Huawei is "willing to sign no-spy agreements with governments" including the UK, its chairman Liang Hua said.
It follows concerns from some countries that China could use products made by the telecoms firm for surveillance.
The Chinese company has denied that its work poses any risks of espionage or sabotage.
Huawei has also said it is independent from the Chinese government, but some countries have blocked it from their 5G networks on national security grounds.
A recent report suggested the UK could allow Huawei's telecoms equipment to be part of the country's 5G networks, with some limitations.
"We are willing to sign no-spy agreements with governments, including the UK government, to commit ourselves to making our equipment meet the no-spy, no-backdoors standard," Liang Hua said via an interpreter at a business conference in London on Tuesday.
Huawei is the world's largest maker of telecoms equipment. It faces a growing backlash from Western countries on concerns over the security of its products used in next-generation 5G mobile networks.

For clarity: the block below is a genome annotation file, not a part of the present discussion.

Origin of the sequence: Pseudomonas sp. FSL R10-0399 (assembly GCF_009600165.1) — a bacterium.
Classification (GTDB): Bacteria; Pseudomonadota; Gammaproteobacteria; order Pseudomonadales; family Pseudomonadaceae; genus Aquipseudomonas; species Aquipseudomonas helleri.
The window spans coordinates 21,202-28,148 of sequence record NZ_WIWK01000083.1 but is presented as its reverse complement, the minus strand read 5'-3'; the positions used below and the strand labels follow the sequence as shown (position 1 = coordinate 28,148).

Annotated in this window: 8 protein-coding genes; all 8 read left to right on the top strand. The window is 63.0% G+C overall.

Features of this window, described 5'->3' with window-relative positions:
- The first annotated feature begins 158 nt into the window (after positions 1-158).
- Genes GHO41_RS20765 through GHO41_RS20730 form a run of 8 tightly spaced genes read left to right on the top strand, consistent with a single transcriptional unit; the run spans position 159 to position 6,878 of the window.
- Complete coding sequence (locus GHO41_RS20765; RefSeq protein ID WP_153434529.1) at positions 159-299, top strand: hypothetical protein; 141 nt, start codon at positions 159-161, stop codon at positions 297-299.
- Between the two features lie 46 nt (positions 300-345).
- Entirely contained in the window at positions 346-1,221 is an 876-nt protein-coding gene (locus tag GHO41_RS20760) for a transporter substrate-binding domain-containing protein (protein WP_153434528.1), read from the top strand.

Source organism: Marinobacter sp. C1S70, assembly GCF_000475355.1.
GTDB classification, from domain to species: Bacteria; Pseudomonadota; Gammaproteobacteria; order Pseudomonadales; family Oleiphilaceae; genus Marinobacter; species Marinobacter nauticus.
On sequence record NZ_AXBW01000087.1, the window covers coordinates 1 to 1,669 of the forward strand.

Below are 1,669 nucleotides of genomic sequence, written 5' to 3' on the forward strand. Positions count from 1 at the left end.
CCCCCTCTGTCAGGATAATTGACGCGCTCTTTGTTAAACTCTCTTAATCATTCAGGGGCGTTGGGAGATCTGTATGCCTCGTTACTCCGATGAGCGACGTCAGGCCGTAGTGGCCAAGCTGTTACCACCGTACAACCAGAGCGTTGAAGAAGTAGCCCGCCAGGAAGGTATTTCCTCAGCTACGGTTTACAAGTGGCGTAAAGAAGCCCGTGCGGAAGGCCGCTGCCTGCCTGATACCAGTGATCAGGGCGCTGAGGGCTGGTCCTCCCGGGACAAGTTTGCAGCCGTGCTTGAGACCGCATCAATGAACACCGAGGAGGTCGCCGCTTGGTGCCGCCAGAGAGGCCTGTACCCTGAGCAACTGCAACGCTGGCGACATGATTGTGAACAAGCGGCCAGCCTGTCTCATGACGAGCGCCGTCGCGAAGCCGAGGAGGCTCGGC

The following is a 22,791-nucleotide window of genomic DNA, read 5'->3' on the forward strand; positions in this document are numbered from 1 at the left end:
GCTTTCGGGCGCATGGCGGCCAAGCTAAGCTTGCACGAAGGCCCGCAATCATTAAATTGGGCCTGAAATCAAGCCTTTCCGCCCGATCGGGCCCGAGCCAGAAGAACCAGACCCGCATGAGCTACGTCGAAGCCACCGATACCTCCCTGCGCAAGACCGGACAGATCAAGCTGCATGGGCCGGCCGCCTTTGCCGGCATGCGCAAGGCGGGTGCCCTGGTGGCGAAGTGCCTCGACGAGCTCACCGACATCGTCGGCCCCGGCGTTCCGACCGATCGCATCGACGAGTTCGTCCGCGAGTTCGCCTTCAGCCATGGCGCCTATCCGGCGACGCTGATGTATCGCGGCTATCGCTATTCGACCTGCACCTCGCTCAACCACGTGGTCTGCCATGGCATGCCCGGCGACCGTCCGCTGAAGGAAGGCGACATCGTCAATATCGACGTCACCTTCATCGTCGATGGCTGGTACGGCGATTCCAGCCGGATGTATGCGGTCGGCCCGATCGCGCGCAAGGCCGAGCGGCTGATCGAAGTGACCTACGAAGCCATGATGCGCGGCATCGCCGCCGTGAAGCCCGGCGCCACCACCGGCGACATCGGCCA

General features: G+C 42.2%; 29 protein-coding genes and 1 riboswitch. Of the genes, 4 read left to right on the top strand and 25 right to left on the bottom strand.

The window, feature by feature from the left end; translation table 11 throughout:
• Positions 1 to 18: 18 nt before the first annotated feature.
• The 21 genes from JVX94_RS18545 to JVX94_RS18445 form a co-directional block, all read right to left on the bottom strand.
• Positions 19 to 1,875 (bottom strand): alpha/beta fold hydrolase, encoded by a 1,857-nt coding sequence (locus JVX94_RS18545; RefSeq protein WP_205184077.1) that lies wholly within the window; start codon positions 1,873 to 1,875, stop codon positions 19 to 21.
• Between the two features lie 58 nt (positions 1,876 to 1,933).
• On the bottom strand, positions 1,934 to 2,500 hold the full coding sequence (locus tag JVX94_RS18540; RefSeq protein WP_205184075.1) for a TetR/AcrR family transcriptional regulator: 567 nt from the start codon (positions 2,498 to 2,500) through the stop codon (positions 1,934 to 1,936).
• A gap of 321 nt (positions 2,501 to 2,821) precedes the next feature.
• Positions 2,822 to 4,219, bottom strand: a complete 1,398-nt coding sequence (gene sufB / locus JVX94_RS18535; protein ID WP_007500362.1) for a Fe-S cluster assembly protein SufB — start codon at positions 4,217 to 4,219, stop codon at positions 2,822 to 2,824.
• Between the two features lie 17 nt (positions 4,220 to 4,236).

Australia and New Zealand have both blocked the use of Huawei gear in their 5G mobile networks.
The US has restricted federal agencies from using Huawei products and has put pressure on allies to shun them.
On Wednesday, Reuters reported the US was likely to tighten restrictions on Huawei with President Donald Trump expected to sign an executive order this week barring US companies from using telecoms equipment made by firms that pose a national security risk.
The move would come at a time when US-China tensions are already on the rise.
The US more than doubled tariffs on $200bn (£154.9bn) of Chinese goods on Friday and China retaliated with its own tariff hikes on US products.
This escalated a damaging trade war which only recently seemed to be nearing a conclusion.
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